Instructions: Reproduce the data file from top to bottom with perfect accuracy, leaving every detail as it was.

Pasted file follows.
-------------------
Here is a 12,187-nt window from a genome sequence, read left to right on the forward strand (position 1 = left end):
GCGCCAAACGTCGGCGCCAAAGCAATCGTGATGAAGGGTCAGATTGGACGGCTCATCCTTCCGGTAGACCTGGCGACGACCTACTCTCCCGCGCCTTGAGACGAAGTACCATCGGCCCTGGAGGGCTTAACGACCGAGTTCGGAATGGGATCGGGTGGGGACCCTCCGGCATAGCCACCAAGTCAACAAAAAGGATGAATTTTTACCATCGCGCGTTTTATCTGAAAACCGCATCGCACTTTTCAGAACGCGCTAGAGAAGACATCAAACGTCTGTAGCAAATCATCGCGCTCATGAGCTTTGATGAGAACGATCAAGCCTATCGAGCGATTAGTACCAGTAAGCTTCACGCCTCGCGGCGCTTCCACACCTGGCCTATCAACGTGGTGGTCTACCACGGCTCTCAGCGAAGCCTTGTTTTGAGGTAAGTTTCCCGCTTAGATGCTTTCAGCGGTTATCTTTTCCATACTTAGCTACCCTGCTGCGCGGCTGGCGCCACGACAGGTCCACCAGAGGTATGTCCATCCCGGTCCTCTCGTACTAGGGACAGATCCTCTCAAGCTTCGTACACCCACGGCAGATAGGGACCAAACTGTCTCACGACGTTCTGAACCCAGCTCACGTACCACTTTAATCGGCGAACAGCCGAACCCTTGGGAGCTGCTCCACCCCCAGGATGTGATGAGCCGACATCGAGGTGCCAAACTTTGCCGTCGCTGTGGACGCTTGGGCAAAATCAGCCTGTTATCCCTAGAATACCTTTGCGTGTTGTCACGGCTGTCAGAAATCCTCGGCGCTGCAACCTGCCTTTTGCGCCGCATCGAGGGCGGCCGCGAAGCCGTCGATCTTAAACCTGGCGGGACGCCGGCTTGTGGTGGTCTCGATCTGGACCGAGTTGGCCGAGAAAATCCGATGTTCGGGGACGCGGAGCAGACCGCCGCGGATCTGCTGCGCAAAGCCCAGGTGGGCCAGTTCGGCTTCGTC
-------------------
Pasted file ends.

Here is a 12,187-nt window from a genome sequence, read left to right on the forward strand (position 1 = left end):
GCGCCAAACGTCGGCGCCAAAGCAATCGTGATGAAGGGTCAGATTGGACGGCTCATCCTTCCGGTAGACCTGGCGACGACCTACTCTCCCGCGCCTTGAGACGAAGTACCATCGGCCCTGGAGGGCTTAACGACCGAGTTCGGAATGGGATCGGGTGGGGACCCTCCGGCATAGCCACCAAGTCAACAAAAAGGATGAATTTTTACCATCGCGCGTTTTATCTGAAAACCGCATCGCACTTTTCAGAACGCGCTAGAGAAGACATCAAACGTCTGTAGCAAATCATCGCGCTCATGAGCTTTGATGAGAACGATCAAGCCTATCGAGCGATTAGTACCAGTAAGCTTCACGCCTCGCGGCGCTTCCACACCTGGCCTATCAACGTGGTGGTCTACCACGGCTCTCAGCGAAGCCTTGTTTTGAGGTAAGTTTCCCGCTTAGATGCTTTCAGCGGTTATCTTTTCCATACTTAGCTACCCTGCTGCGCGGCTGGCGCCACGACAGGTCCACCAGAGGTATGTCCATCCCGGTCCTCTCGTACTAGGGACAGATCCTCTCAAGCTTCGTACACCCACGGCAGATAGGGACCAAACTGTCTCACGACGTTCTGAACCCAGCTCACGTACCACTTTAATCGGCGAACAGCCGAACCCTTGGGAGCTGCTCCACCCCCAGGATGTGATGAGCCGACATCGAGGTGCCAAACTTTGCCGTCGCTGTGGACGCTTGGGCAAAATCAGCCTGTTATCCCTAGAATACCTTTGCGTGTTGTCACGGCTGTCAGAAATCCTCGGCGCTGCAACCTGCCTTTTGCGCCGCATCGAGGGCGGCCGCGAAGCCGTCGATCTTAAACCTGGCGGGACGCCGGCTTGTGGTGGTCTCGATCTGGACCGAGTTGGCCGAGAAAATCCGATGTTCGGGGACGCGGAGCAGACCGCCGCGGATCTGCTGCGCAAAGCCCAGGTGGGCCAGTTCGGCTTCGTC